November 16, 2016 4:55 pm
Updated: November 17, 2016 1:48 pm

Halifax Fire warning homeowners to check for recalled thermostats

WATCH ABOVE: Halifax Regional Fire and Emergency Services are warning homeowners to check recalled thermostats after they responded to a fire involving one. Jennifer Grudic reports.


Halifax Regional Fire and Emergency Services are warning homeowners to check their thermostats after responding to a fire that was started by a recalled device.

Fire Prevention Chief Matt Covey said it’s important for people to register their home electronics as it is the only way manufacturers can reach their consumers in the event of a recall.

“These devices are in your home. It can burn your house down,” said Covey, adding it’s always a good idea to check the model numbers on common household electronics.

“It’s not difficult to check. All the resources are there on Health Canada’s website.”

He said since these recalls are often consumer-driven, it’s important to report any malfunctions to the manufacturer or to Health Canada.

“If there’s a recall notice on a product I would recommend you immediately stop using it, then look at the recall notice,” said Covey.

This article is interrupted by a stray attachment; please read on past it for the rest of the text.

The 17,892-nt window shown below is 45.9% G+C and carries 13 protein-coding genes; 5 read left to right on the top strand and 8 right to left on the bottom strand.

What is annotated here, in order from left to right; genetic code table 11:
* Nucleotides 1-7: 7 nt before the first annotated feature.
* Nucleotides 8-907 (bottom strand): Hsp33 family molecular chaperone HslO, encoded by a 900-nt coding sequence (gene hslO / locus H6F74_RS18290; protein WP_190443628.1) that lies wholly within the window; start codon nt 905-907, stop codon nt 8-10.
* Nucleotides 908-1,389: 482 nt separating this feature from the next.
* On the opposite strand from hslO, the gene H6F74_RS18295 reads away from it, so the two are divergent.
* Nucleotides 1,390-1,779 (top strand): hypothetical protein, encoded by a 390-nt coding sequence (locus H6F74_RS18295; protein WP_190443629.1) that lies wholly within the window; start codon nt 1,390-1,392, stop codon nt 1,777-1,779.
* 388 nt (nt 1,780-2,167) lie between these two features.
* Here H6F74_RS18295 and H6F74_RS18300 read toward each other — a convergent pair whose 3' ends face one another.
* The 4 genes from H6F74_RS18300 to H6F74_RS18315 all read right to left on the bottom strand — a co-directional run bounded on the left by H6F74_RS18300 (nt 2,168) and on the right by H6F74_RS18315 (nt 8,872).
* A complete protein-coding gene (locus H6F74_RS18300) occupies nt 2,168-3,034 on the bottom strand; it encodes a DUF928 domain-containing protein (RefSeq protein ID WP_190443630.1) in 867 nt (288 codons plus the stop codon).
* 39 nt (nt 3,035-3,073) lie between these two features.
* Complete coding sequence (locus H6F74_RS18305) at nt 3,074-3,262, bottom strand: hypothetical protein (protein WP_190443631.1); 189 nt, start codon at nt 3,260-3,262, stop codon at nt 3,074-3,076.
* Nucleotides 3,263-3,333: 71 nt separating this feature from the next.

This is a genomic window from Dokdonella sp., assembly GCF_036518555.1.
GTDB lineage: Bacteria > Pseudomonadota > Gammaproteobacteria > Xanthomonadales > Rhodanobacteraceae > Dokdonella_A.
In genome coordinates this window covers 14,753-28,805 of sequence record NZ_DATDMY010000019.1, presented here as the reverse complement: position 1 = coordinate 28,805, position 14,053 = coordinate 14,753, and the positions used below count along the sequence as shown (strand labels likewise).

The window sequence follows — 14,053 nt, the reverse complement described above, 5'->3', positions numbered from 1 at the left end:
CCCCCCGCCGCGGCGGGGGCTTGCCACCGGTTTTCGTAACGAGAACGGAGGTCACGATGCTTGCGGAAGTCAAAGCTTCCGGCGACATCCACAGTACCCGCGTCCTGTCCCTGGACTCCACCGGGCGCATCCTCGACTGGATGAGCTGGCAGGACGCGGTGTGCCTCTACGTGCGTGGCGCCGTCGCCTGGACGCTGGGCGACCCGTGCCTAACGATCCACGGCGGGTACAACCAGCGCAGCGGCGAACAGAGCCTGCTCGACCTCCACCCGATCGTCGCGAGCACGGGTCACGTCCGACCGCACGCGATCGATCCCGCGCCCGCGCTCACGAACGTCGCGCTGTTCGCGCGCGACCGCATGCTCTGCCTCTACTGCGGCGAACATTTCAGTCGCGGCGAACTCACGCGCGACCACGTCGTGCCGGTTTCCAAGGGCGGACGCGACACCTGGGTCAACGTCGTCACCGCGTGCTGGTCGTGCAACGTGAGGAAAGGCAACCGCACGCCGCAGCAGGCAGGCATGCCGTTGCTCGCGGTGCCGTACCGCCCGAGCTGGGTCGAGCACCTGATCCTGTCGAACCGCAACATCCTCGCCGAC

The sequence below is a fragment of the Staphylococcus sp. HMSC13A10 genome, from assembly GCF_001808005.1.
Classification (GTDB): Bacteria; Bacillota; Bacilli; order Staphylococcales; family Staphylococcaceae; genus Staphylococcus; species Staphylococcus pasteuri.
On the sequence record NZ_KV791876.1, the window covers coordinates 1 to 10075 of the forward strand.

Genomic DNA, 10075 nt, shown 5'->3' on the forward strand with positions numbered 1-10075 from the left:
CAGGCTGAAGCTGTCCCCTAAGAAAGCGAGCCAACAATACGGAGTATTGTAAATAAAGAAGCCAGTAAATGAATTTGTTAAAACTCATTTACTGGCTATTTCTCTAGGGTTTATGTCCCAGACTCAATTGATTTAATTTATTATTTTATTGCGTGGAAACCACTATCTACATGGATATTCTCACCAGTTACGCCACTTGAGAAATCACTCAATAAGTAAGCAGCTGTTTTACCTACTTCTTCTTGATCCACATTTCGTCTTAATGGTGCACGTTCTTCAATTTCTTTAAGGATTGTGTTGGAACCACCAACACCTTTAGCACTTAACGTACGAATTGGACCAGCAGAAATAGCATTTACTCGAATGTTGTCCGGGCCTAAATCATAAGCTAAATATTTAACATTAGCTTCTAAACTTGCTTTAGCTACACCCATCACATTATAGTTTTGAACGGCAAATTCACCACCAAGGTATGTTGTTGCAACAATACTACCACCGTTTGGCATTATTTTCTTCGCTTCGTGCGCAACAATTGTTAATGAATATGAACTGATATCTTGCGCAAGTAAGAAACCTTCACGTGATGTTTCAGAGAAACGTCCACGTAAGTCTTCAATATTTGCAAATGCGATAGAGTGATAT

“That will give direction as to what you should do to have it remedied or replaced.”

Eastern Passage resident Wade Webber said he happened to check his Twitter feed on Wednesday and noticed the post.

“The one downstairs just stopped working within the last day or two,” Webber said.

“I got the tweet from Halifax Fire indicating there were recalls. I noticed that yes, this is that particular model number.”

Upon further inspection, Webber found that one of his thermostats had indeed malfunctioned, melting inside the wall.

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He said he now has to replace all 10 thermostats in his home, adding this is not the first time he’s experienced issues with the “NUME” brand of thermostats.

“A couple years ago I came back from vacation. Just happened to be downstairs on the computer, came back up after about an hour and it was extremely hot in the room, 40 degrees or so,” Webber said.

“The thermostat said 20 but clearly it was overheated. I couldn’t touch the unit itself.”

Webber said he replaced that thermostat with a new one, however the replacement has also since been recalled.

He said he would like to see more accountability from builders when it comes to keeping track of any recalls for products they install in new constructions.

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